Should We Pay Student Athletes?

Should We Pay Student Athletes?

The total athletics revenue reported among all National Collegiate Athletic Association (NCAA) athletics departments in 2019 was $18.9 billion. Between ticket sales, contracts with athletic apparel brands, broadcasting rights, and corporate sponsorships, this number represents various revenue streams. Yet despite all the money that universities and coaches enjoy (many who earn seven figures), student athletes are mostly left out.

Some argue that student athletic labor is offset by the benefit of scholarships. While Division I and Division II schools provide many student athletes with scholarships, they typically do not cover full tuition and costs for students. Further, the scholarships are a mere fraction of what the university makes of off a student athlete’s talents.

Aside from their lucrative salaries, many professional athletes are able to make money by licensing rights to their name, image, and likeness. However, college athletes are restricted from doing so, as NCAA guidelines specifically prohibit students from receiving pay for competing in a sport. The NCAA further states, "You are not eligible in any sport if, after collegiate enrollment, you accept any pay for promoting a commercial product or service or allow your name or picture to be used for promoting a commercial product or service."

However, many state governments, noting the inherent unfairness with the status quo, have enacted statutes that allow student athletes to profit off of their name, image, and likeness. Over 20 states have signed such a bill into law, with many more following suit. As a result, the NCAA has stepped back from its original stance.

The Supreme Court recently addressed this issue in the case National Collegiate Athletic Association v. Alston (No. 20-512). In a unanimous ruling, the Court rejected the proposition that the NCAA is immune from federal antitrust law. The ruling overturns those NCAA rules that cap the amount that schools can pay student athletes for education-related benefits. Justice Kavanaugh’s concurrence noted that “the NCAA’s business model would be flatly illegal in almost any other industry in America” because “[n]owhere else in America can businesses get away with agreeing not to pay their workers a fair market rate on the theory that their product is defined by not paying their workers a fair market rate.”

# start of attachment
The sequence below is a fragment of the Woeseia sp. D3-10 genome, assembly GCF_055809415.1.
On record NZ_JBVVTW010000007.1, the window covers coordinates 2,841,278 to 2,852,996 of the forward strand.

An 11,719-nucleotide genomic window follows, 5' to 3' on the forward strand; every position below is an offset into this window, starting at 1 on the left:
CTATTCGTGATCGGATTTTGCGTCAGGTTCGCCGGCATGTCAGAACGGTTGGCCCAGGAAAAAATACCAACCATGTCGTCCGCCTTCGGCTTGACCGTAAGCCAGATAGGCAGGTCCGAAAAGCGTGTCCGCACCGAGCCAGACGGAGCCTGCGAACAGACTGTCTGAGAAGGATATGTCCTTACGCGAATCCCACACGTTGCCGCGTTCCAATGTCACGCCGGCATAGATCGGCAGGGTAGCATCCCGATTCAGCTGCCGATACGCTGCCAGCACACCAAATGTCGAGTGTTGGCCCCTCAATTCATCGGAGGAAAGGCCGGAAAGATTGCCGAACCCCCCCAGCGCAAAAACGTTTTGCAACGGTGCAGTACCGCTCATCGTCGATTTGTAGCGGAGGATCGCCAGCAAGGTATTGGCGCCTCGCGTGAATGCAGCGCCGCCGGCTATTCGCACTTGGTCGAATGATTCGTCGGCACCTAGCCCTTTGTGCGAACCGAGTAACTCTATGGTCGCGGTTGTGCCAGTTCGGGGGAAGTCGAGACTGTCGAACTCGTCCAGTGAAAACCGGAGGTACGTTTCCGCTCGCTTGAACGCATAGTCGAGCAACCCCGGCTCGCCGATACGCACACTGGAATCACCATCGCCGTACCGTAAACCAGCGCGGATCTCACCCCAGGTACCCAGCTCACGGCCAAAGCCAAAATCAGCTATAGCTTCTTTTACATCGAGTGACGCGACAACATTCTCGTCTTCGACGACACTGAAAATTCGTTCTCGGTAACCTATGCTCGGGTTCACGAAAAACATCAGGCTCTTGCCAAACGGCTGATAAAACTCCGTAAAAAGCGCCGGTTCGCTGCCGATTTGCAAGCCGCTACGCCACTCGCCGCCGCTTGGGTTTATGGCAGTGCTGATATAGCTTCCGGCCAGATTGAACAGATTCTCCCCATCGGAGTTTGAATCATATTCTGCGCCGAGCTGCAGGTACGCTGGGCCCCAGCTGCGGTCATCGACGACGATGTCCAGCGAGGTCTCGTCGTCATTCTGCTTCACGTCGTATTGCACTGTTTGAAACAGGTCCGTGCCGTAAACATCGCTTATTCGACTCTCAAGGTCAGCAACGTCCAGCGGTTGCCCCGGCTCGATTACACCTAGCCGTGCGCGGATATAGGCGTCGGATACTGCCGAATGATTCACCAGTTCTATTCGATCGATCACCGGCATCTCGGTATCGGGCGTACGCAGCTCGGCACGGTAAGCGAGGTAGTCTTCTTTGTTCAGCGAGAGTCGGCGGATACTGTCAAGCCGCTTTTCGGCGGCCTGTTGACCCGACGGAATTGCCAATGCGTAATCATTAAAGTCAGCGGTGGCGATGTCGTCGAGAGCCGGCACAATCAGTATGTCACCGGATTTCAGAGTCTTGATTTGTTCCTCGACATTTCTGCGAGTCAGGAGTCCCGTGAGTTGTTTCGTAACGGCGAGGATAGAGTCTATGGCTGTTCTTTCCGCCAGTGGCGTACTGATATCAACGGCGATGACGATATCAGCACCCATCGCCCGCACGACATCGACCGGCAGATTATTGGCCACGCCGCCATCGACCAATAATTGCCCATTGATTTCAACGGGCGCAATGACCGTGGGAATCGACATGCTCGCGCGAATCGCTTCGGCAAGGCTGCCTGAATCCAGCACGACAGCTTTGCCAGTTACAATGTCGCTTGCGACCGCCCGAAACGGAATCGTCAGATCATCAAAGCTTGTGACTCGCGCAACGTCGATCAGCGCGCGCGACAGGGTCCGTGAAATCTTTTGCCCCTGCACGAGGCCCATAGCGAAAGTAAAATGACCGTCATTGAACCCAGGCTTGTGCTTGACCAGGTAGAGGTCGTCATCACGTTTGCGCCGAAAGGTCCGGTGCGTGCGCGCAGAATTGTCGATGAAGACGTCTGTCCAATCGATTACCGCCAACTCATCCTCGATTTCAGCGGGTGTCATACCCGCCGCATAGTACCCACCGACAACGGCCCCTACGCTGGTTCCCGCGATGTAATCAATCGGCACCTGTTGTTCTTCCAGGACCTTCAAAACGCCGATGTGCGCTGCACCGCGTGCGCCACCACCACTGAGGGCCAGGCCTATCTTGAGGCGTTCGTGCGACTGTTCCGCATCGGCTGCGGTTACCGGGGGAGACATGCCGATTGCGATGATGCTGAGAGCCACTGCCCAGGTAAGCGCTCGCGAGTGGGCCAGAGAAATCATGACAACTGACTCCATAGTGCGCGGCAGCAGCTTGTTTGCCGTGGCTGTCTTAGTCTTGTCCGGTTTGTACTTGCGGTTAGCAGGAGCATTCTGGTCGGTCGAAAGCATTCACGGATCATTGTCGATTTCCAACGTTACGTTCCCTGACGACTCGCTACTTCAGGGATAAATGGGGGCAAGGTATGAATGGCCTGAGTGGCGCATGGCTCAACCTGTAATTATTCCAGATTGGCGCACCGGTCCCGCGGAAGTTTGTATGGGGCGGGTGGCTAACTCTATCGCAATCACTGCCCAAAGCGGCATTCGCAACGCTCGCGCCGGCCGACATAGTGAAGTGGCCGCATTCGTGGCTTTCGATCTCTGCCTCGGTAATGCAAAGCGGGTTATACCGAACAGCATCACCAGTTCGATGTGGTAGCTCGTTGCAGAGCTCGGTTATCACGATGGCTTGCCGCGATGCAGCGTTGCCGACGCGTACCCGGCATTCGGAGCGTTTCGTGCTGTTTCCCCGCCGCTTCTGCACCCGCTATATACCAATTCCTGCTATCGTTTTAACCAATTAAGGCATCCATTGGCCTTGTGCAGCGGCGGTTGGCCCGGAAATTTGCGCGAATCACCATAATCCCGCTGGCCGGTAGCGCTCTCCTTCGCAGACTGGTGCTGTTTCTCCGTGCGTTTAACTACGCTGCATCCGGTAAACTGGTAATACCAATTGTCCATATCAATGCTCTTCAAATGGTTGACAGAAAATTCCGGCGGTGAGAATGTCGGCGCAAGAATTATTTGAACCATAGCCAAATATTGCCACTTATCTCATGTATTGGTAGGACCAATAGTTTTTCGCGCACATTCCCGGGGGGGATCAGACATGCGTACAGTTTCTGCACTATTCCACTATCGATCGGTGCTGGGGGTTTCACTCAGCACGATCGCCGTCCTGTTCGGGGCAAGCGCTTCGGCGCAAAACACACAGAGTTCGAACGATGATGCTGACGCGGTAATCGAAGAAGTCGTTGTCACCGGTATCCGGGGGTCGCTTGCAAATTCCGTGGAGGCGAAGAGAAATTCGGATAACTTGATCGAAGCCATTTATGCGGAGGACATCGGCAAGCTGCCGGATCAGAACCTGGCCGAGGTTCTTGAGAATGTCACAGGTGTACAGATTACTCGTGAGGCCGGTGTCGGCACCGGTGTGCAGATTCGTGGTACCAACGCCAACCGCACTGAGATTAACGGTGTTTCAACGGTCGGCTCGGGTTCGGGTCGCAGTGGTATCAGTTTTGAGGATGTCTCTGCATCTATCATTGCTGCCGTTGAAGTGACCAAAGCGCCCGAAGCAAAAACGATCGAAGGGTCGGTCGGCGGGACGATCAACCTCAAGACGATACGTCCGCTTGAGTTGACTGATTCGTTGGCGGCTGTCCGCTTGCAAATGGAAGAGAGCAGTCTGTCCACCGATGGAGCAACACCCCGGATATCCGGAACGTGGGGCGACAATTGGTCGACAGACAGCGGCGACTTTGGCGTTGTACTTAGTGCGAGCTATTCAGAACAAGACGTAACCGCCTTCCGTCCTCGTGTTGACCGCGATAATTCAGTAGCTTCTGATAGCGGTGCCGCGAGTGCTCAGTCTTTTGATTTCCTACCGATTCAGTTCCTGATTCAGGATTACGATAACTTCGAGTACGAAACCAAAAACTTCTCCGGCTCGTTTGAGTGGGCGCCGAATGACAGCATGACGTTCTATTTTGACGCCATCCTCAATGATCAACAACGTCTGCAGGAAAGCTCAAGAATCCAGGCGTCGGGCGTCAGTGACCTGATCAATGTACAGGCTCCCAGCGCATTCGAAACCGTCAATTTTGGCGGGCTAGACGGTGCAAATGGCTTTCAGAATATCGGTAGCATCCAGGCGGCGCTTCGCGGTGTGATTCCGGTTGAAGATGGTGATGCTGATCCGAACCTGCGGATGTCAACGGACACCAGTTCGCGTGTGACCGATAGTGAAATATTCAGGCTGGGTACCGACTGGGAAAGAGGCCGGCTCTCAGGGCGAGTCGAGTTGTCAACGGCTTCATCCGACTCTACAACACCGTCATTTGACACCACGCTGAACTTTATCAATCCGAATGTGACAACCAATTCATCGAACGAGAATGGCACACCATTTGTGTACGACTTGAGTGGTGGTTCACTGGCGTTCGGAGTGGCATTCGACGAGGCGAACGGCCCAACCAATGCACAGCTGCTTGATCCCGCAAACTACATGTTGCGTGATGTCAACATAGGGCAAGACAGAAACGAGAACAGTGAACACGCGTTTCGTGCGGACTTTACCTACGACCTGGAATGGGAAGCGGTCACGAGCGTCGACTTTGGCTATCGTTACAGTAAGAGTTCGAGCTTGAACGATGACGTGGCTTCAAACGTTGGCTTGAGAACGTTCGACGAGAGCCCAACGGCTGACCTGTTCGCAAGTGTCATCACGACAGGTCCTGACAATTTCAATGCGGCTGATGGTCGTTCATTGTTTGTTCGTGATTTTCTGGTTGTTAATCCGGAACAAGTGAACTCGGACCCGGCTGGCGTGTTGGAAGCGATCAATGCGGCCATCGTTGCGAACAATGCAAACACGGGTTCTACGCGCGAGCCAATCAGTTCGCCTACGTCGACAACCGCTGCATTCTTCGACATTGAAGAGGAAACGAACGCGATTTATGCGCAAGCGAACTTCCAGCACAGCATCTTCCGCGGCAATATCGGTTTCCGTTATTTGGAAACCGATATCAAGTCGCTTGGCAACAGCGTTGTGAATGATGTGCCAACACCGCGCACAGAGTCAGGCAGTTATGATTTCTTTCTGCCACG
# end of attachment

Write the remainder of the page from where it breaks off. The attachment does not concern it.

I think Justice Kavanaugh hit the nail on the head when he identified student athletes as “workers.” Just as many students work for the university they attend—in a lab, in the library, or as a resident advisor—and are employees who receive fair and reasonable pay, so too are student athletes. If we apply the factors identified by the Department of Labor for identifying an employee, student athletes clearly should be considered employees, and thus be paid fair market wages.

It will be interesting to see what changes the NCAA will implement in light of the recent Alston ruling and the changing state laws.

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